OTTAWA (Reuters) - Canadian Prime Minister Justin Trudeau said on Wednesday that while it is a good thing that the U.S. economy is recovering enough to face higher interest rates, the weaker Canadian dollar that comes with a Fed hike brings its own challenges.
“Obviously it’s a good thing that our major trading partner, upon whom so many jobs in Canada depend, are (sic) starting to see a resurgence of their economy,” Trudeau told reporters.
“There will be opportunities for our exporters to benefit from it, but obviously we are always looking at the challenges that a lower dollar will pose to Canadian producers and to the Canadian economy in general.”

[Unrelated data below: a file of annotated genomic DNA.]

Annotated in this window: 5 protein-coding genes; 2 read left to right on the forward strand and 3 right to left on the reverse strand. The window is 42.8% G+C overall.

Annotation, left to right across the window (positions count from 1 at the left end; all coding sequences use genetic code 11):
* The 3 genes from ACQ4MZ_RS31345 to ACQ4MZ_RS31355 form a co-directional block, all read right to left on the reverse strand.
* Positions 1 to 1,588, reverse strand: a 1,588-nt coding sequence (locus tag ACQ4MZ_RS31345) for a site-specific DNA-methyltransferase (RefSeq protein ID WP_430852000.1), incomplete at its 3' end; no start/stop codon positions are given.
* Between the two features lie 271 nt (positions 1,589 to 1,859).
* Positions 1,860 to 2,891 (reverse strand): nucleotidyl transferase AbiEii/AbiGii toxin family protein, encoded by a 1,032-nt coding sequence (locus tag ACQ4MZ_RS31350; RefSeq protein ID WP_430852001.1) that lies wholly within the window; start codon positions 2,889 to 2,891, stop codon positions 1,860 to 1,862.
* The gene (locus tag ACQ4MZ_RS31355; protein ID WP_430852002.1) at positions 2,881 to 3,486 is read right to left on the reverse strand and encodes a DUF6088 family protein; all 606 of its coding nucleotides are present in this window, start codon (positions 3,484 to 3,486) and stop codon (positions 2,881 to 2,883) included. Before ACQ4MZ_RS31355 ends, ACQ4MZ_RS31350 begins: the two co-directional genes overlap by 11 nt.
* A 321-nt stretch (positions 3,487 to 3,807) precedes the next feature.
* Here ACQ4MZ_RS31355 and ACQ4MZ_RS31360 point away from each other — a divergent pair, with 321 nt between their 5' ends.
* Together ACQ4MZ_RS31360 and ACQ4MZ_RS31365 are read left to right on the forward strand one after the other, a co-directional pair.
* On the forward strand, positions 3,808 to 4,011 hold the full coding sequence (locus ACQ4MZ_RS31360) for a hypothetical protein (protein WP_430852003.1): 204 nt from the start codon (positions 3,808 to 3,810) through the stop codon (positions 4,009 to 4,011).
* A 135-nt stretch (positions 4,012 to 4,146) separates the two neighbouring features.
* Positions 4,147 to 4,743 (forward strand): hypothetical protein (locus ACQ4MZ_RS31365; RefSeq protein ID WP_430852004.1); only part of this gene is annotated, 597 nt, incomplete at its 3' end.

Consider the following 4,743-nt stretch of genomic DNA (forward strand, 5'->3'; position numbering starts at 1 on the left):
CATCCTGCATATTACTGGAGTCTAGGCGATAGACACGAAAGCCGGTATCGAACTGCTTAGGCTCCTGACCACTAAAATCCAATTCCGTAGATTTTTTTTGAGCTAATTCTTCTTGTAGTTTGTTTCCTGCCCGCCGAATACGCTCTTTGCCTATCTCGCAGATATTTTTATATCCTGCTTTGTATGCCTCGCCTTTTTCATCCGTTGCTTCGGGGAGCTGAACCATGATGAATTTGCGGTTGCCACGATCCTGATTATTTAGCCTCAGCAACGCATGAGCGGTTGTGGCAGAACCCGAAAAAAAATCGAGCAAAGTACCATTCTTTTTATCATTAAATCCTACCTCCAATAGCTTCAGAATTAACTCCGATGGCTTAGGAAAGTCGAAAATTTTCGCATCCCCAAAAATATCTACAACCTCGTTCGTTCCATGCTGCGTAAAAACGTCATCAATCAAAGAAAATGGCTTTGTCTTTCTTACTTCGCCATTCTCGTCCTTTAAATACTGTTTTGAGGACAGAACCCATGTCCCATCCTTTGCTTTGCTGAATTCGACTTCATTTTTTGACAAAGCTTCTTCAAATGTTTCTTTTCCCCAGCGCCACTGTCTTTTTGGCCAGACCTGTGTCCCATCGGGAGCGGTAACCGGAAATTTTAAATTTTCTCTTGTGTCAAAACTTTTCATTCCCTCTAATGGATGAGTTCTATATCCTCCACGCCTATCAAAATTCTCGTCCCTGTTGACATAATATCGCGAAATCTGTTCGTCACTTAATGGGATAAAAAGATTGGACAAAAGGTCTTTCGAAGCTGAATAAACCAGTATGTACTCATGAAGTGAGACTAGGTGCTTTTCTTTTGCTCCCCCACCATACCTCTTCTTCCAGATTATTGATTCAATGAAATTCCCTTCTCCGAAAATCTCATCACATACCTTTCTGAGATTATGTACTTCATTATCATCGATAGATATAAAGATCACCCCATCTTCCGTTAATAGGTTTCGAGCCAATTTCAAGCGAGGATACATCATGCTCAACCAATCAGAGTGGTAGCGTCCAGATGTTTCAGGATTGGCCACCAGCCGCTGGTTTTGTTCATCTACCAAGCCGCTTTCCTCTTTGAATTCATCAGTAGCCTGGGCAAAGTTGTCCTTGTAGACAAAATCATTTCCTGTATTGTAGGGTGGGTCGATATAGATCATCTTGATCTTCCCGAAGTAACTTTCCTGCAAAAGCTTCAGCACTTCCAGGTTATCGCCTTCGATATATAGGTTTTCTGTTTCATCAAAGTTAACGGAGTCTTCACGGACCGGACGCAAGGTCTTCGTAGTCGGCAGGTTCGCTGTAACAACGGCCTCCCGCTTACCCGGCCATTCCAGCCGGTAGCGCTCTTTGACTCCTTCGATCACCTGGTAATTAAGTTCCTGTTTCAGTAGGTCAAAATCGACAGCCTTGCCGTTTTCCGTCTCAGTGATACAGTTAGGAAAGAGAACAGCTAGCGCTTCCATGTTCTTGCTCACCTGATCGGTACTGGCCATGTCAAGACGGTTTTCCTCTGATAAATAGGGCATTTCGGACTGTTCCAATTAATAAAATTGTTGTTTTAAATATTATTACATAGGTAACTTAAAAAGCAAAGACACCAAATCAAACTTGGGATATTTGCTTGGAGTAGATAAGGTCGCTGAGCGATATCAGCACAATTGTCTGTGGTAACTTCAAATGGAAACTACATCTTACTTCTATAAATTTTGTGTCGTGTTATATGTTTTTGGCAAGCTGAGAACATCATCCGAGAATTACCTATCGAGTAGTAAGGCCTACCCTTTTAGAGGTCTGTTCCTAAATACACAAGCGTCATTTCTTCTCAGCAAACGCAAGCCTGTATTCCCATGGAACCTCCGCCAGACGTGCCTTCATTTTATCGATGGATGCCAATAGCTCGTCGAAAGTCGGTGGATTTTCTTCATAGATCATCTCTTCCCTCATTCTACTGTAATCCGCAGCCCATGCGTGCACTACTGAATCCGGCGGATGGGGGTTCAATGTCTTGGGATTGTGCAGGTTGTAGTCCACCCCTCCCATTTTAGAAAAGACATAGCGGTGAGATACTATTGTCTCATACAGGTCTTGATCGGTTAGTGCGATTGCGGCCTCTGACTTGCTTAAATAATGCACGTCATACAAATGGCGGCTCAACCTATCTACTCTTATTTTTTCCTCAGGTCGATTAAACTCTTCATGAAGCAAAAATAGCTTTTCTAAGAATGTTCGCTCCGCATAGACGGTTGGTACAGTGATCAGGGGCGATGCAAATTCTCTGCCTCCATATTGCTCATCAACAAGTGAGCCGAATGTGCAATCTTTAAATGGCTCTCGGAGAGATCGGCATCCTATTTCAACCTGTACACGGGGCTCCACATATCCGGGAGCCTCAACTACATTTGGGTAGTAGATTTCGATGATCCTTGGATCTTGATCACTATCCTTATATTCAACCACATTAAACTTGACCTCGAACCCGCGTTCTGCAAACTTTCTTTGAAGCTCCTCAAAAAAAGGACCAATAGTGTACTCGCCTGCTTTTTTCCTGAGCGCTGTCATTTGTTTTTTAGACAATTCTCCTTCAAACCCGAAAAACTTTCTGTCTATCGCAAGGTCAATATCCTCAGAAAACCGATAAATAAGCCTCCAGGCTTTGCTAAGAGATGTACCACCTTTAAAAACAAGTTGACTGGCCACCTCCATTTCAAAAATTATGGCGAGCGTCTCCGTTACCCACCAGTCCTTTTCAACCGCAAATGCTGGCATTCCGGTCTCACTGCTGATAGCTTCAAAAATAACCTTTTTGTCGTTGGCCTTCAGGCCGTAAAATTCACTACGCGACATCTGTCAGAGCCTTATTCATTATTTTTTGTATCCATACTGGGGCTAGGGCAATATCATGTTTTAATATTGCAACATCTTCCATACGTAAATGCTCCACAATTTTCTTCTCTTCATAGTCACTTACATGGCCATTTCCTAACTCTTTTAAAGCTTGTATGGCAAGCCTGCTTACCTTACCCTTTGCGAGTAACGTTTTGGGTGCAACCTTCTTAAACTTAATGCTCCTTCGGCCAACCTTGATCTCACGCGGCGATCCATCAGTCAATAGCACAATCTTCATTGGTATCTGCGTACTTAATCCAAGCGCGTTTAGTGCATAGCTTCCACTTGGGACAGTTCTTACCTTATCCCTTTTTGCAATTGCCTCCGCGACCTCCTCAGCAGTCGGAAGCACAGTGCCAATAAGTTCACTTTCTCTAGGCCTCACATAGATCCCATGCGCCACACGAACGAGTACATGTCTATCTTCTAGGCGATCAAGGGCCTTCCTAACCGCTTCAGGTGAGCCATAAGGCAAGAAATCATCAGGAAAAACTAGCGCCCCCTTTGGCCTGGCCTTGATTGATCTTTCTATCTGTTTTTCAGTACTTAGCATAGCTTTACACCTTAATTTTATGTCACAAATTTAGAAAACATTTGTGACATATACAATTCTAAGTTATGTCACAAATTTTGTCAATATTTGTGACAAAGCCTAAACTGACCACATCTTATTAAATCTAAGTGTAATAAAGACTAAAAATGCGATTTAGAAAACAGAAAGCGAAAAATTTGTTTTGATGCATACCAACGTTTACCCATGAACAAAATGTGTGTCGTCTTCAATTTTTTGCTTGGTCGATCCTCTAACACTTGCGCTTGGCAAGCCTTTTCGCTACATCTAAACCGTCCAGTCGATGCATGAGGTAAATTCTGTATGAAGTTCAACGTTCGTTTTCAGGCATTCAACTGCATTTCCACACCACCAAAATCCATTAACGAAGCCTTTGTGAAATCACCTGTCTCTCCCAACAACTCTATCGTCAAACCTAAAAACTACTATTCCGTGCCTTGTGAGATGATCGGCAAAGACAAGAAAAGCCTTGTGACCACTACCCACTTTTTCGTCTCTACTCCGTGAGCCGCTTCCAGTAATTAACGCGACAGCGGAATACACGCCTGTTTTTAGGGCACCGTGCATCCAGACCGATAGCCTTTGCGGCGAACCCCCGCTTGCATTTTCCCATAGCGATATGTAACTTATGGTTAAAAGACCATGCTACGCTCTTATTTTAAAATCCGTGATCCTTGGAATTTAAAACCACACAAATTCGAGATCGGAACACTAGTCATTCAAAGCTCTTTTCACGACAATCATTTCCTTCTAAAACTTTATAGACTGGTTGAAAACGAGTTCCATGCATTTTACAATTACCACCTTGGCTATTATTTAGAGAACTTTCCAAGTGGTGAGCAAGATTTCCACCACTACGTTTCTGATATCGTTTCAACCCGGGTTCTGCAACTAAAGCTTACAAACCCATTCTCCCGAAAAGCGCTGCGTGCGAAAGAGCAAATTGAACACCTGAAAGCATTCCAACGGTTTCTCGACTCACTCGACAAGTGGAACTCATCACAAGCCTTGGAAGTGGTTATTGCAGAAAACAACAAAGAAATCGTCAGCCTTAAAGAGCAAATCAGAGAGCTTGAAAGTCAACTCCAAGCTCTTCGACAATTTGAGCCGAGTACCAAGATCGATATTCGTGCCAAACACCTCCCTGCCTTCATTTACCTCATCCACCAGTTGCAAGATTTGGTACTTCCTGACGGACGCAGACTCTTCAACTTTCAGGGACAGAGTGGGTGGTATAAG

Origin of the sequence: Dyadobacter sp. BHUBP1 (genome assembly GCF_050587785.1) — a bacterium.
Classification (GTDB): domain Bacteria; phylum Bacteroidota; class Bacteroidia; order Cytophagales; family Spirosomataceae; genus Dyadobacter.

The Canadian dollar is at an 11-1/2-year low against its U.S. counterpart, partly because of a crash in the price of oil and partly because of expectations that the Bank of Canada will not be matching potential Fed rate hikes.
While Trudeau stressed the independence of the Bank of Canada in setting monetary policy, BMO Chief Economist Doug Porter said the prime minister was probably recognizing the fact that there are winners and losers from a weaker currency.
“He doesn’t want to fuel the fire by sounding like they are openly welcoming a lower currency,” Porter said.
Reporting by Randall Palmer and David Ljunggren; Editing by Chizu Nomiyama and Matthew Lewis